REST FOR YOUR SOUL

 

Take My yoke upon you and learn from Me, for I am gentle and humble in heart,  

and you will find rest for your souls. – Jesus Christ (Matthew 11:29)

 

Why do many American Christians lack rest for their troubled hearts? The reason is simple: we are a land of wimps, doubters, and complainers.  American Evangelicalism is weak and ineffective. Hence we wanderers, restless and without peace.

Let us observe the Jews. Christians in America lack rest for precisely the same reason the ancient Israelites were denied God’s rest. The vast majority of Israelites who were freed from the bondage of Egyptian slavery died in the wilderness and did not enter the Promised Land. These liberated Jews misused and abused their freedom.  They complained of the many hardships brought about through the exodus. They quickly fell into idolatry, sin, and rebellion. The uncertainties of a life set free caused them to doubt Moses’s leadership and ultimately it caused them to doubt God. Despite witnessing first hand His goodness and miraculous liberation from Egypt, the Israelites allowed their hearts to be hardened with unbelief.  God was not pleased with these doubters[i]. The consequence was loss of rest[ii]. Many of these doubters God destroyed [iii].  The primary mistake Israel made was grumbling about their circumstances.  This grumbling led to idolatry.  Idolatry led to unbelief.  Paul warns Christians to avoid these same errors [iv].

Today, those who go by the name “Christian,” especially the American variety, are in real danger of never entering the rest that Christ offers.  Men and women call themselves by Christ’s name; yet when they encounter the least bit of suffering and hardship, or when inconvenience of any sort is experienced, complaining and doubt immediately set in.  Life is too hard for them. They do not keep their eyes fixed on Jesus. American Evangelicals do not want to be set free in a way that causes them discomfort, and they do not want the responsibilities that go along with freedom. They would rather be slaves.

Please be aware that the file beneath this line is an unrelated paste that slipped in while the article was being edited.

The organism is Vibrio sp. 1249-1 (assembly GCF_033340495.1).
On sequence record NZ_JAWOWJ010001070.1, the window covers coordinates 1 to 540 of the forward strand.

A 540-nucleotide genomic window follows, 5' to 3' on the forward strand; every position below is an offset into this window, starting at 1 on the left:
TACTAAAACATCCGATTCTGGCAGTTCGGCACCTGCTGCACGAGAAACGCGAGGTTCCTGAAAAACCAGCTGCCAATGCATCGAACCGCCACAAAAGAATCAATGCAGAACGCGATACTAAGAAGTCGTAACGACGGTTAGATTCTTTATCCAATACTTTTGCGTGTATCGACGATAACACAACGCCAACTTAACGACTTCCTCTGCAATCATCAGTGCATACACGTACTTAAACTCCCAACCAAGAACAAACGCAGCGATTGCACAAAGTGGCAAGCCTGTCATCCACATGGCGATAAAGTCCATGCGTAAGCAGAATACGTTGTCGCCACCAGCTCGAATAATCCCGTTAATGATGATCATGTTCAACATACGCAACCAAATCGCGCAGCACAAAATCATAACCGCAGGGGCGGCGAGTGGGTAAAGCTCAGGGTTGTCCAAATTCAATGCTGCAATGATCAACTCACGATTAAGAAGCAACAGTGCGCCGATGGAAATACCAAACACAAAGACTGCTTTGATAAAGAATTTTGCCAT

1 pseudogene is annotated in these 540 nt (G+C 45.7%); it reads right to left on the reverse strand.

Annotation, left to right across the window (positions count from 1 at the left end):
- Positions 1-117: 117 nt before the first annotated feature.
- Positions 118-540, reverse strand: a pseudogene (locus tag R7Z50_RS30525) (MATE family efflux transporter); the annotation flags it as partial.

Yet Christians are called to suffer, just as Christ suffered [v].  We are told to endure suffering because it produces endurance [vi], and for this reason we should embrace it joyfully.  Christians should accept hardship and tolerate it without complaint. Early Christians welcomed persecution and were honored to suffer shame in the name of Christ [vii].   Christian apologists like to have a “ready defense” handy to prove that Christianity’s claims are true by using proofs, argumentation, techniques, and evidences.  But 1 Peter 3:15 is not talking about debating the existence of God or convincing unbelievers that Christianity is true.  The context of the passage is clearly about a Christian providing an account of his inner hope in Christ amidst tremendous suffering and overwhelming persecution.  Furthermore, we are told to endure suffering for whatever time is necessary until God calls us to our eternal home [viii]. We are to accept whatever hardship comes our way as a badge of honor.  We are to take it as a man, as it were.  In other words, stop complaining. Stop whining. Be brave. Be diligent. Be strong.

A Christian will only find rest if he endures suffering, hardship, and persecution.  A Christian is to embrace self-denial.  The hypocrisies of American evangelicalism, with its worldliness and man-centered worship, is a recipe for great unrest.

Calvin says in his commentary on Hebrews 4:11-13 that the word of God is like a hammer.  The unbelievers’ hearts are anvils. The unregenerate man’s heart therefore repels the word of God when the hammer slams into the anvil. Likewise, they are too hard-hearted for the two-edged sword (The Bible).   Allow the word of God to penetrate your soul and spirit so that your inner thoughts and intentions are exposed to His truth [ix].

Christians are warned to be diligent in working toward entering the rest that Christ has promised.  Our sufferings and hardships are only temporary.  Great reward lies ahead for the faithful.  Restlessness awaits the weak, those who doubt and complain.

 Closing thought to encourage you to press on throughout suffering and hardship:

Therefore, since we have a great high priest who has passed through the heavens, Jesus the Son of God, let us hold fast our confession. For we do not have a high priest who cannot sympathize with our weaknesses, but One who has been tempted in all things as we are, yet without sin. Therefore let us draw near with confidence to the throne of grace, so that we may receive mercy and find grace to help in time of need.  – Hebrews 4:14-16

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